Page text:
Posted Feb 02, 2013 12:30 am CST
Over the years, and especially during the last several decades, pro bono legal service has taken many forms.
A lawyer files an insurance claim for a neighbor after a fire. Two attorneys help a group of Vietnam veterans get recognized as a nonprofit by the IRS. The general counsel of a corporation joins a charity board. A large firm, better known for its work on mergers and acquisitions, files a death penalty appeal. A local tax lawyer runs for the school board.
Once perceived and defined as “charity work” governed solely by personal conscience, pro bono has evolved into a professional responsibility and a powerful force inside the practice of law.
In a 2004 study of pro bono politics, Scott L. Cummings of UCLA School of Law described pro bono as the “dominant means of dispensing free representation to poor and underserved clients,” eclipsing even tax-supported institutions.
Pro bono has morphed in form from every conceivable direction—from an informal relationship with clients and their problems to a more affirmative obligation of the profession.
In recent years, corporate clients have begun demanding attention to pro bono work as part of their relationship with outside law firms. The law firms themselves have institutionalized pro bono work, making it as important as the billable hour in the firm’s recruiting and marketing. Pro bono service does not lack controversy. Lawyers often donate their talents to cutting-edge legal issues from all corners of the political spectrum.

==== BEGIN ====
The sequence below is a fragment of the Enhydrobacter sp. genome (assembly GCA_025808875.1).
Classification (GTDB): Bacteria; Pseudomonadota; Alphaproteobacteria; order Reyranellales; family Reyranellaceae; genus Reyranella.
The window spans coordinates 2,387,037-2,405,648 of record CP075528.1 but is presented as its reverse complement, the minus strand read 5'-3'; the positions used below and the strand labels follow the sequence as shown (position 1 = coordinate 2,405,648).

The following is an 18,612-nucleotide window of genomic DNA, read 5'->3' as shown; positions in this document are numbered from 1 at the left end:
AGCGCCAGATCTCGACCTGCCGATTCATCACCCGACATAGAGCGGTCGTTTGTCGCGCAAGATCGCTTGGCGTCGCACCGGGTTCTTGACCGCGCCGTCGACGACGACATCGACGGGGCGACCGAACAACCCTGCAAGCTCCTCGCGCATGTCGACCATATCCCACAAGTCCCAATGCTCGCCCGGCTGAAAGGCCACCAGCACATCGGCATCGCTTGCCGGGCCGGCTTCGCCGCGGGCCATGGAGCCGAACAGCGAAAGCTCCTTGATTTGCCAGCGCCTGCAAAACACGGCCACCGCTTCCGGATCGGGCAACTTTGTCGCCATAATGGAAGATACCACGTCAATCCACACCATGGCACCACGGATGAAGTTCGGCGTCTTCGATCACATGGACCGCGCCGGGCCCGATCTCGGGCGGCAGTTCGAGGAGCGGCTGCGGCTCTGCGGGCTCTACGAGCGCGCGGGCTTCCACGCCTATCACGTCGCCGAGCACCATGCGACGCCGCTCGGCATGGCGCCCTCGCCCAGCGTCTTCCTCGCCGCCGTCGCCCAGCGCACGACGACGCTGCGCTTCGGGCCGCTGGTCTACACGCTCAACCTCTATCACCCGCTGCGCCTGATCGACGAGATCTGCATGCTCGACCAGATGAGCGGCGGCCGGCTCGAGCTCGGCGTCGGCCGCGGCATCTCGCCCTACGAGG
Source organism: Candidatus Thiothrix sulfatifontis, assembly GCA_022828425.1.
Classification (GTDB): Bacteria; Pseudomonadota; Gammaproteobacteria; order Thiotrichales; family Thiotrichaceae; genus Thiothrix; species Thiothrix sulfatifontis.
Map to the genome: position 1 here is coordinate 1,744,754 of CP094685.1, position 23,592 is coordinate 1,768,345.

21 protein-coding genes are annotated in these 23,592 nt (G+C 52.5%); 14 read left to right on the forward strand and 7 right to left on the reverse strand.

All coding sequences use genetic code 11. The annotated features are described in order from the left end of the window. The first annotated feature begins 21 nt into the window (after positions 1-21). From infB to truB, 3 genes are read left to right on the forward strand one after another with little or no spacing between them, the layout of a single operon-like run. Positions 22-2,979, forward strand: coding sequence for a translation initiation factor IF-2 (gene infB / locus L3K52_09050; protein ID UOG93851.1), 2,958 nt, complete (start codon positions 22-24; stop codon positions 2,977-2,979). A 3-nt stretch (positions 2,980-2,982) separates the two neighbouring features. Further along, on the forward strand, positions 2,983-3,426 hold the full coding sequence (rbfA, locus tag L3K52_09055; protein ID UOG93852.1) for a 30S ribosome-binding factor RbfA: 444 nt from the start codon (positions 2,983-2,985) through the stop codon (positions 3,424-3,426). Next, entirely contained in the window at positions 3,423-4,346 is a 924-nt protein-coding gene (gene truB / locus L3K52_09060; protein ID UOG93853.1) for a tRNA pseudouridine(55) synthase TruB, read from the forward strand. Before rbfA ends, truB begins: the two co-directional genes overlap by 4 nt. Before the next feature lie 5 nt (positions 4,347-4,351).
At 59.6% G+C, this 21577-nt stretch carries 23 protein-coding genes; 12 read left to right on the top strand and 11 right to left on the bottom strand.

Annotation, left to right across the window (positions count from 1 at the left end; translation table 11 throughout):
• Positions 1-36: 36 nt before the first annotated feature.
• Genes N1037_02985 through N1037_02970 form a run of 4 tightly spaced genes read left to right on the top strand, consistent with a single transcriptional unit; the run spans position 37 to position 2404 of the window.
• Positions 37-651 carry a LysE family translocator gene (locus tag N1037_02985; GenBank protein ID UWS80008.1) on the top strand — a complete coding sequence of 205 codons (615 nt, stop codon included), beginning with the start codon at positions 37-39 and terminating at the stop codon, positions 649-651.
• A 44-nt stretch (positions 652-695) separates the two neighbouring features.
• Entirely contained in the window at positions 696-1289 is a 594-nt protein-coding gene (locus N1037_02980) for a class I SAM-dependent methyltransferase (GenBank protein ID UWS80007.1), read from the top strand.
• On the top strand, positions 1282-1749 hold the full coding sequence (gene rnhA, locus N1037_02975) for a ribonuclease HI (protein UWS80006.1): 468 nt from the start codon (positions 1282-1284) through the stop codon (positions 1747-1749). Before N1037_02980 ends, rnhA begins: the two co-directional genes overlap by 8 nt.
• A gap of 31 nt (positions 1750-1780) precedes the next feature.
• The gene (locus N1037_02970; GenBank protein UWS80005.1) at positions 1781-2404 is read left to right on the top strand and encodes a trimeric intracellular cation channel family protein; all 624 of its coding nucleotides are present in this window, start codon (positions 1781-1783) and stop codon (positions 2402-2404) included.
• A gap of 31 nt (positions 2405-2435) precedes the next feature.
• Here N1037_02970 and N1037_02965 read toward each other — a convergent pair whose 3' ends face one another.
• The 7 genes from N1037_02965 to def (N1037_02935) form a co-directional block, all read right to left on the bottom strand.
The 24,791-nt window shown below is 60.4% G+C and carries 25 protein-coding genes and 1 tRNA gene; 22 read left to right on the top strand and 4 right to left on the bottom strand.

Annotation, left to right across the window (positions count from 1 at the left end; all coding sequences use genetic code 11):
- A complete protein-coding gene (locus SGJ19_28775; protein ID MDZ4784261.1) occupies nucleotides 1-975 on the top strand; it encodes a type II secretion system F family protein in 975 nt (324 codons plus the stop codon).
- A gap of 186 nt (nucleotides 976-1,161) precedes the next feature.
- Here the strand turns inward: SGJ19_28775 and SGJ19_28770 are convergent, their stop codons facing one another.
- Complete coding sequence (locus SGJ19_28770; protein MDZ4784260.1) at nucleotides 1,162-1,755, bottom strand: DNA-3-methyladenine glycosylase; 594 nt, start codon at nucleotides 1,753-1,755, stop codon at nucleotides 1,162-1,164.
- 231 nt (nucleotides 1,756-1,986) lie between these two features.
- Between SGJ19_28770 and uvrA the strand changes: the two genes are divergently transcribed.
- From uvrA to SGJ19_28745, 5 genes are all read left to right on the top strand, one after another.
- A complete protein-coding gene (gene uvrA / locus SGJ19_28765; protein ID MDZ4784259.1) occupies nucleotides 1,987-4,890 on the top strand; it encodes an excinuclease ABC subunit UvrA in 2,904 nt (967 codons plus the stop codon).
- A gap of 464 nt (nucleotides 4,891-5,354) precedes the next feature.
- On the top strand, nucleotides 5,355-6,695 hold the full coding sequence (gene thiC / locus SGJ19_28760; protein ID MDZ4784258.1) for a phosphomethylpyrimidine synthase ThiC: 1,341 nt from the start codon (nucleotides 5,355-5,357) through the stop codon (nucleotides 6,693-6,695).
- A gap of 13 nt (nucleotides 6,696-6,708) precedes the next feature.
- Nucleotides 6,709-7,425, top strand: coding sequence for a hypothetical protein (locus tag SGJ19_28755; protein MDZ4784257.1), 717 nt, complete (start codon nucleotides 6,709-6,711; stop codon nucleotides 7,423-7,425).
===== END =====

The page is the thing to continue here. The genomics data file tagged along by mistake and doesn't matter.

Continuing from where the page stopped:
But despite this newly formalized face of pro bono, there are still individual lawyers at the heart of every pro bono experience. In each and every case, a lawyer is investing his or her time, skills and reputation into the causes of community. These lawyers walk away with stories about the courage of their clients, the changes they helped effect, the lives they’ve helped reshape—sometimes even their own.
We’ve asked a few of these lawyers to share their stories, and they’ve been generous in doing so. In the following pages, they describe what they have derived from their pro bono work. Each of these stories is different, sometimes wildly different. But the one thing they share is a new, personal understanding of the professional obligation that is pro bono publico.
Click here to read the rest of “Working for free” from the February issue of the ABA Journal.